As I'm programmatically creating and displaying the start/stop button, I only modified (in addition to adding UIFileSharingEnabled to the main plist, of course) the View Controller of the project. The .h file:

#import <UIKit/UIKit.h>
#import <AVFoundation/AVFoundation.h>

@interface iOS760fpsRecorderViewController : UIViewController  <AVCaptureFileOutputRecordingDelegate>
@property (retain) AVCaptureVideoPreviewLayer *previewLayer;
@property (retain) AVCaptureSession *captureSession;
@property (retain) AVCaptureDevice *videoDevice;
@property (retain) AVCaptureMovieFileOutput* fo;
@property (retain) UIButton* startStopButton;
@end


The .m file:

#import "iOS760fpsRecorderViewController.h"

@interface iOS760fpsRecorderViewController ()
@end

@implementation iOS760fpsRecorderViewController
@synthesize captureSession;
@synthesize previewLayer, fo, videoDevice, startStopButton;

- (void)viewDidLoad
{
    [super viewDidLoad];
    
    self.startStopButton = [[UIButton alloc] initWithFrame:CGRectMake(40, 40, 80, 60)];
    [startStopButton setTitle:@"Start" forState:UIControlStateNormal];
    [startStopButton addTarget:self action:@selector(buttonPressed) forControlEvents:UIControlEventTouchUpInside];
    
    // 1. session
    self.captureSession = [[AVCaptureSession alloc] init];
    
    // 2. in
    self.videoDevice = [AVCaptureDevice defaultDeviceWithMediaType:AVMediaTypeVideo];
    NSError *error;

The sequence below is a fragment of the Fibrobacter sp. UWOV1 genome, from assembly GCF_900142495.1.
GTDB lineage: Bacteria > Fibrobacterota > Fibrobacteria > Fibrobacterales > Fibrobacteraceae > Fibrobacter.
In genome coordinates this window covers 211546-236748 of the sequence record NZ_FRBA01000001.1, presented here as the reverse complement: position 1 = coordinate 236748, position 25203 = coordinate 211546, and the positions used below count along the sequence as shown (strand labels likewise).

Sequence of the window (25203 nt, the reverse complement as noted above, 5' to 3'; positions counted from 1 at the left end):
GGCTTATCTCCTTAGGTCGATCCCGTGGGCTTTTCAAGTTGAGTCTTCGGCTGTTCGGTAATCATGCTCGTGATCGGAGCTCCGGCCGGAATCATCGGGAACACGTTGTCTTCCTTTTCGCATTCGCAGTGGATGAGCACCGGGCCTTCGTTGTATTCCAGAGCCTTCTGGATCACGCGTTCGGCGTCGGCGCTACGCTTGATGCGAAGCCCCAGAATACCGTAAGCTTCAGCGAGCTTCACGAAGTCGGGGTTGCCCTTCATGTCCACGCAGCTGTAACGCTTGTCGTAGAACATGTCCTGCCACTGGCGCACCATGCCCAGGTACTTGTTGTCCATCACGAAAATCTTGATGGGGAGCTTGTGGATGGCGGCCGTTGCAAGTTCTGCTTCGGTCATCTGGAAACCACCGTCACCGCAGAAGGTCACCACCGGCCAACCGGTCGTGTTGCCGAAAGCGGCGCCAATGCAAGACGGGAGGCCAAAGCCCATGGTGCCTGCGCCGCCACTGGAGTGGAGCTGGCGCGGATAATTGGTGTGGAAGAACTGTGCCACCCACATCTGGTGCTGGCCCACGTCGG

AVCaptureDeviceInput *videoIn = [AVCaptureDeviceInput deviceInputWithDevice:videoDevice error:&error];
    if (!error) {
        if ([self.captureSession canAddInput:videoIn])
            [self.captureSession addInput:videoIn];
        else
            NSLog(@"Video input add-to-session failed");
    }
    else
        NSLog(@"Video input creation failed");
    
    // 3. out
    self.fo = [[AVCaptureMovieFileOutput alloc] init];
    [self.captureSession addOutput:self.fo];

    
    // 4. display preview
    self.previewLayer = [[AVCaptureVideoPreviewLayer alloc] initWithSession:self.captureSession];
    previewLayer.frame = CGRectMake(0, 0, self.view.frame.size.width,self.view.frame.size.height);
    previewLayer.contentsGravity = kCAGravityResizeAspectFill;
    [self.view.layer addSublayer:self.previewLayer];
    [self.view addSubview:self.startStopButton];
    [self.captureSession startRunning];
}

-(NSUInteger)supportedInterfaceOrientations{
    NSLog(@"supportedInterfaceOrientations");